Canadian director Atom Egoyan returned to the Croisette today to present his latest film, The Captive (French title: Captives), which is in Competition for the Palme d’Or. It’s a story of parents (Ryan Reynolds and Mereille Enos, pictured) who have been stuck in agonising limbo for over 8 years, since their daughter was abducted and the case went cold. A new lead brings it all back into focus, and the father takes the law into his own hands to find his daughter. The film is set in the frostbitten winter climate of Niagara Falls, Ontario but those frozen-over Falls are far warmer than the reception the film got from critics when it premiered in Cannes.
The Captive was branded as far-fetched, for the leaps in logic it took in its procedural pursuit of a paedophile. Many – like me – questioned its inclusion in the Official Competition; it certainly does little to dispel the notion that Competition entry is for a rarified group of usual suspects.
Here's roundup of some of the best of the worst reactions to the film:
“A filmmaker once considered a unique voice has ventured into the fog of familiarity.” - Indiewire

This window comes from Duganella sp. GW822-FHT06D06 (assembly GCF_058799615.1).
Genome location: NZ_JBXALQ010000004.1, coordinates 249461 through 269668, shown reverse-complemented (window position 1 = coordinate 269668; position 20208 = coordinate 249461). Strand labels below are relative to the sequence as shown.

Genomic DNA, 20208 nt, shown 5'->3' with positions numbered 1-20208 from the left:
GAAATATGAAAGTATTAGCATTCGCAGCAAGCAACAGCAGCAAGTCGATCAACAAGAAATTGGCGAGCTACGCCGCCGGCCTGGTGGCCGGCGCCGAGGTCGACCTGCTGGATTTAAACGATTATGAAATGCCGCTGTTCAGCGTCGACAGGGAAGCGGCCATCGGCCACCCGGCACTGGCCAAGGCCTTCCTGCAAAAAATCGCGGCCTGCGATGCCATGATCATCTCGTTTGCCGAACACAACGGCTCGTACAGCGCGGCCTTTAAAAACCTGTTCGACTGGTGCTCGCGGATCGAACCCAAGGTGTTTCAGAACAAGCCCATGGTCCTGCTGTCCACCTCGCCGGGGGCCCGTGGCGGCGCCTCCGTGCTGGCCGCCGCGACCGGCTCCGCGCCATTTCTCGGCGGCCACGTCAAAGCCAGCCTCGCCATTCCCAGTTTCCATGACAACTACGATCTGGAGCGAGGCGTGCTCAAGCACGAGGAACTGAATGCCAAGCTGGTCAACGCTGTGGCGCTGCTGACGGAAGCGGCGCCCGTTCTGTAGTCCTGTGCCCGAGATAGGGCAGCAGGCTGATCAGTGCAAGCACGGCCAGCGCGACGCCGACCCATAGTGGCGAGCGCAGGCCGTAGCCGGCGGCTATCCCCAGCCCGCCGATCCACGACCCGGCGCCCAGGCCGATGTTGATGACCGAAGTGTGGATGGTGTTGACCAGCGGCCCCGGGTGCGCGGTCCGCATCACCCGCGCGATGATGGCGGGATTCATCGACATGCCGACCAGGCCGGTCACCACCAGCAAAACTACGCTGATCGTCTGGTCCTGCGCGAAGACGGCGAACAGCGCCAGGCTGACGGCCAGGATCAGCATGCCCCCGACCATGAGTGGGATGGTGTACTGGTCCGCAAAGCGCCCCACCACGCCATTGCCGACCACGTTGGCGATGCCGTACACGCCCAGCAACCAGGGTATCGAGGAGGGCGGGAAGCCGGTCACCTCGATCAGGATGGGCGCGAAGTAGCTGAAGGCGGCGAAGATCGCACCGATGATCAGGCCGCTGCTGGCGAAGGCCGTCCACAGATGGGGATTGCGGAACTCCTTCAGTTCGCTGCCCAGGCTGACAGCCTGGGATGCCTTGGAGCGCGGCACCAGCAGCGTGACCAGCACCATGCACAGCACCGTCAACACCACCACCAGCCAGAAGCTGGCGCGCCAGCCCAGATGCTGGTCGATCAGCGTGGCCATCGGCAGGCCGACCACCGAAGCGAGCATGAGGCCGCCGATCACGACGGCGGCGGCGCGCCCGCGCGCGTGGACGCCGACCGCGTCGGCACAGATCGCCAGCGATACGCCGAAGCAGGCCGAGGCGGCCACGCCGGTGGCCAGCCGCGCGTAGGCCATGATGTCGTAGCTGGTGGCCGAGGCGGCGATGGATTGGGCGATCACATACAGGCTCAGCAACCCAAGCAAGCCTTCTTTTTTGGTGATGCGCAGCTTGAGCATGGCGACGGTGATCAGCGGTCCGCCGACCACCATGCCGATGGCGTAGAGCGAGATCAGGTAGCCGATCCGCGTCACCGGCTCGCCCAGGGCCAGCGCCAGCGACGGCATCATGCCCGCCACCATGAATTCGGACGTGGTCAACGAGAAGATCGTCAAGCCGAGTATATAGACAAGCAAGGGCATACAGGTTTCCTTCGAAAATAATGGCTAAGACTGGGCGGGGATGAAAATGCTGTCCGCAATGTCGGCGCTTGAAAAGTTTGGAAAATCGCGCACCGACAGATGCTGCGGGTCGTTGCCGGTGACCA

“Egoyan won the Special Jury Prize in Cannes in 1997 for arguably his best film, The Sweet Hereafter, based on the Russell Banks novel about grief, anger and guilt in the aftermath of a tragedy involving children. A more sinister variation on that scenario unfolds, again in a snowbound small town, in what may be his worst film.” - The Hollywood Reporter
“As a straight procedural, this might have worked if Egoyan did not try the audience's patience and insult their intelligence with how utterly implausible his drama is.” - The Guardian
For all the brickbats heading the film’s way, some quarters of the UK press were kinder to it, and valiantly tried to claim it as a triumphant return to form. I'm not buying their arguments, but bless them for trying.
“A bold variation on genre tropes, but it demands a certain leap of faith from viewers willing to enter into the playful and perverse spirit of the game.” - ScreenDaily
"This is Egoyan’s best film for a very long time" - Telegraph